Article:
Intrathecal adenosine for treatment of acute pain : Safety assessments and evaluation in experimental, surgical and labour pain

University dissertation from Stockholm : Karolinska Institutet, Center for Surgical Sciences CFSS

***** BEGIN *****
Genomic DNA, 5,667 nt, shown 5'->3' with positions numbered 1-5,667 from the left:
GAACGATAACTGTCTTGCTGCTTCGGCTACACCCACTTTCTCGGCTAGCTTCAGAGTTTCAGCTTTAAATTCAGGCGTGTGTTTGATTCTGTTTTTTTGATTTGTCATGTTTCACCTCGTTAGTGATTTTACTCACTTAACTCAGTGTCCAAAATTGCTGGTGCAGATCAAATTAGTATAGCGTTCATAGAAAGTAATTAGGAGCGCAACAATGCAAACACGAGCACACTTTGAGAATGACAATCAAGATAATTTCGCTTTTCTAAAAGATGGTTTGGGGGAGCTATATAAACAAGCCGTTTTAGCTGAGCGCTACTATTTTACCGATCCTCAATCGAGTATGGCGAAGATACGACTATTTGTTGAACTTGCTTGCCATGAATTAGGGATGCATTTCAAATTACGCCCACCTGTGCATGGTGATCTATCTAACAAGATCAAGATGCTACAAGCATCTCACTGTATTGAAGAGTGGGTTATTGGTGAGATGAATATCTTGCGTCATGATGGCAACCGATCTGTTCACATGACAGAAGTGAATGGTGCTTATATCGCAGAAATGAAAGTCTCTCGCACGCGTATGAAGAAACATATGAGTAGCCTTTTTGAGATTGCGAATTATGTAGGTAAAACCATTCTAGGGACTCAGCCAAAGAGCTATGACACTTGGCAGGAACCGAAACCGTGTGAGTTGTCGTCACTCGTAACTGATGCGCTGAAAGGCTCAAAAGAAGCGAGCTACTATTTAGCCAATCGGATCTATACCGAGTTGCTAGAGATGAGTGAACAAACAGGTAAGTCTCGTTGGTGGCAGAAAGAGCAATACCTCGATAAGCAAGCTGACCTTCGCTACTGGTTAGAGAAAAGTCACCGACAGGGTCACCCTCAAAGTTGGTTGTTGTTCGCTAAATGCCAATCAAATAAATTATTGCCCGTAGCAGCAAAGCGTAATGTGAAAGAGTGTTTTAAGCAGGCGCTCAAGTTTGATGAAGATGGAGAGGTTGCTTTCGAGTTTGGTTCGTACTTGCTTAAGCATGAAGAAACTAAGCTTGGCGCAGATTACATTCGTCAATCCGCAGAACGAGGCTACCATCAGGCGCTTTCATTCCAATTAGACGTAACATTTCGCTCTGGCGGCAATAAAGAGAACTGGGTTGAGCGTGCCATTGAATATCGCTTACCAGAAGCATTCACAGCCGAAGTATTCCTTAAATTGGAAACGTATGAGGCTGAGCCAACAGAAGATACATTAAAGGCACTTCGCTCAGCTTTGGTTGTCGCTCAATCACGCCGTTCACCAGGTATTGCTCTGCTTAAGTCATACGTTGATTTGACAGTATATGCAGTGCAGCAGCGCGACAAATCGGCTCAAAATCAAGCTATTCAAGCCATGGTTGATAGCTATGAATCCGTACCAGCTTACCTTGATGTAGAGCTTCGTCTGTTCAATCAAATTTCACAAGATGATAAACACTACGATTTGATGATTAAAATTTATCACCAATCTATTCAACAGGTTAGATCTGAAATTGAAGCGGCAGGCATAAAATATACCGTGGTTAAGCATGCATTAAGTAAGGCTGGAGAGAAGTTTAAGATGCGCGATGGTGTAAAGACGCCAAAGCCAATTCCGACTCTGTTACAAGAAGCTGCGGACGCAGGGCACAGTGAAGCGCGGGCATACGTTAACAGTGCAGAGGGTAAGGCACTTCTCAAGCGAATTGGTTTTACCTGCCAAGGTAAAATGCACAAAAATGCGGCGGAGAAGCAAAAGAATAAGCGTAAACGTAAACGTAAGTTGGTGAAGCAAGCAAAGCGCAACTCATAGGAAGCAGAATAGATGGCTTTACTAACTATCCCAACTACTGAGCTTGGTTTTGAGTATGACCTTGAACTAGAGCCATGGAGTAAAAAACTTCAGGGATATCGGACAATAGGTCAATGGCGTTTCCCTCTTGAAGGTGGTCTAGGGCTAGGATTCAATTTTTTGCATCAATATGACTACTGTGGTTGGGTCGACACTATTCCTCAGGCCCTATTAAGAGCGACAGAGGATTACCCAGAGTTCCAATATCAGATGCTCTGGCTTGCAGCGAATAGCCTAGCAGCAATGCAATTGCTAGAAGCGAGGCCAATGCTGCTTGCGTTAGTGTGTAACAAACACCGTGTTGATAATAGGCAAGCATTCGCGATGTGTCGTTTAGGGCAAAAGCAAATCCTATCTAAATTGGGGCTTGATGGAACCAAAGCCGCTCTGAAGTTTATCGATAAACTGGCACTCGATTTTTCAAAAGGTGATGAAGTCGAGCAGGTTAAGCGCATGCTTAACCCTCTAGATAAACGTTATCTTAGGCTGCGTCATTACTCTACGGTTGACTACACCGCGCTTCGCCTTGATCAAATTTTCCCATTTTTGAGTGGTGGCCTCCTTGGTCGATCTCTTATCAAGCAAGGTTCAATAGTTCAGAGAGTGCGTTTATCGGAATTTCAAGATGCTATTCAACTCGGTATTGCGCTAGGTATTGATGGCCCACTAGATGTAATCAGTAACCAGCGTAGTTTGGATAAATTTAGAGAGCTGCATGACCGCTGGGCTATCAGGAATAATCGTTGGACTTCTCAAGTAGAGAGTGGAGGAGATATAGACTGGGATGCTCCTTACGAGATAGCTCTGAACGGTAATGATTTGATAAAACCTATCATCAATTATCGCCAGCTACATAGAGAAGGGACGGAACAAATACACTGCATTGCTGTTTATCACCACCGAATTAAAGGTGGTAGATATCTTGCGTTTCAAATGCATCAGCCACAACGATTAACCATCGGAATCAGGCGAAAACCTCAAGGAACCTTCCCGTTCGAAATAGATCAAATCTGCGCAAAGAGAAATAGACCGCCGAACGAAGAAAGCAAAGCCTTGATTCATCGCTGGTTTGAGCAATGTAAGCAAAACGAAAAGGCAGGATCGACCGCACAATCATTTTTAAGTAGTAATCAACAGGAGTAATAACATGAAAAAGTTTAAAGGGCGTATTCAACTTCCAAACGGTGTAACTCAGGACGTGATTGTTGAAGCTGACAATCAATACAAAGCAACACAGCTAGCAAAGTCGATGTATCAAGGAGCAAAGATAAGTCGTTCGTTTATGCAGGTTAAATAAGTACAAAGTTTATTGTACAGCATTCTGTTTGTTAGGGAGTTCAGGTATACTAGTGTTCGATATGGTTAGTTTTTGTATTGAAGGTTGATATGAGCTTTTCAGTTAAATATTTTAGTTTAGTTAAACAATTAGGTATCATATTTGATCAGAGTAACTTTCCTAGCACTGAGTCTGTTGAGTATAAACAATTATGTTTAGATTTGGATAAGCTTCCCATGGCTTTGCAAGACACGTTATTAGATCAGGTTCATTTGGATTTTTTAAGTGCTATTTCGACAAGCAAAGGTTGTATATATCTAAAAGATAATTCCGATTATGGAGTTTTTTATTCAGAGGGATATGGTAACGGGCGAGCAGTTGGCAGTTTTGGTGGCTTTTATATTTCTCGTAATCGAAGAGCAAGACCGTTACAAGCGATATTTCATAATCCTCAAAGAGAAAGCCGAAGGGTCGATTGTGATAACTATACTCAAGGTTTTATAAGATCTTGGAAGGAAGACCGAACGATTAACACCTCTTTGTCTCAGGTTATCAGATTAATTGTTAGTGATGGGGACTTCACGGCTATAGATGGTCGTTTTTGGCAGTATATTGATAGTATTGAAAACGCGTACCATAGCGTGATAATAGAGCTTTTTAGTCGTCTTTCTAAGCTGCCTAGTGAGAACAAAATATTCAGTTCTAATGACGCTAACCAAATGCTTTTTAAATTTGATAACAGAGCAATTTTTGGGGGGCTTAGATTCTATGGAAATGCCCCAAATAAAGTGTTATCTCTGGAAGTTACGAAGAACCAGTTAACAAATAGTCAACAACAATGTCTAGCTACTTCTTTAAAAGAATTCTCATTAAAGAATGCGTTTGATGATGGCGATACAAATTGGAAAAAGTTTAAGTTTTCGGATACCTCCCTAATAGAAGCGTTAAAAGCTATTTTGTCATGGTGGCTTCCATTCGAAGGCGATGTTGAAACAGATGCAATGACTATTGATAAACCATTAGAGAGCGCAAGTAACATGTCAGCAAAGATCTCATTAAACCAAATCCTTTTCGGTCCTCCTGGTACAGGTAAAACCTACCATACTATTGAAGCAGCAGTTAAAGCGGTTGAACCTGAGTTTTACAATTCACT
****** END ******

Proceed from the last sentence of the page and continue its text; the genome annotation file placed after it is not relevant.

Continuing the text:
Abstract: Adenosine is an endogenous compound present in all cells in the body with a wide range of physiological effects. Exogenous administration of adenosine is used clinically as an antiarrytmic agent and as a vasodilator. In animals, antinociceptive effects have been demonstrated by adenosine and adenosine analogues, after systemic as well as intrathecal (IT) administration. In patients, a low dose of adenosine IV infusion during surgery reduces anaesthetic requirements as well as the need for postoperative analgesics. Patients with severe chronic neuropathic pain have obtained pain alleviation after both IV infusion and IT administration of adenosine. Whether adenosine can influence acute nociceptive pain in humans after IT administration is not known. Therefore, the aim of this thesis is to evaluate if adenosine can be a valuable analgesic in the treatment of acute clinical pain, in terms of both efficacy and safety. As part of the safety evaluation, rats were injected IT with 100µg of adenosine daily for 2 weeks to study potential neurotoxic effect on the spinal cord. Light and electron microscopy as well as a quantitative morphometric evaluation were performed which did not show any signs of histological changes indicating neurotoxicological effects of adenosine. Further, the effects of a single IT injection of adenosine and of the vehicle mannitol on spinal cord blood flow (SCBF) was measured using laser Doppler flowmetry technique. SCBF increased 230% by Adenosine 50 µg and 180% by mannitol 500µg compared with saline, without any effect on systemic blood pressure. Thus, any antinociceptive effects of IT adenosine administration are not due to spinal cord ischemia. In healthy volunteers, doses of 500-2000 µg adenosine were injected IT and pharmacological levels of adenosine were detected in cerebrospinal fluid after 20 min. Adenosine did not influence alertness or reflexes, induce motor disturbances or any other adverse effects in doses up to 1000µg. After 2000µg a transient (15min) lumbar migraine-like pain was reported. In conjunction, the efficacy of IT adenosine on different human experimental pain models was tested. IT adenosine treatment reduced the area of secondary allodynia after topical mustard oil and attenuated the decrease of tactile pain threshold within this area and attenuated tourniquet induced ischemic pain. However, pain during cold immersion was unaffected. This implies a modulatory effect on central sensitisation. Patients planned for hysterectomy received an IT injection of 500µg adenosine or saline, randomised and double blind, before induction of anaesthesia. Perioperative requirements of anaesthetics as well as postoperative need for analgesics were assessed, but no difference was detected between treatments. In a randomised double-blind study in parturients, 500µg of adenosine + 10µg sufentanil or 10µg sufentanil was injected IT for labour pain relief. No increase in efficacy or duration of analgesia could be demonstrated. In conclusion: IT administration of adenosine could not detect any neurotoxic effects in rats or in healthy volunteers. Further, adenosine was effective in modulating central sensitisation in human experimental pain. Even though the effect site for the pain modulating effect of adenosine is suggested to be situated at the spinal cord level, IT adenosine could not be demonstrated to reduce clinical pain in patients. The results from these studies demonstrate that acute clinical pain cannot be attenuated by IT administration of adenosine.

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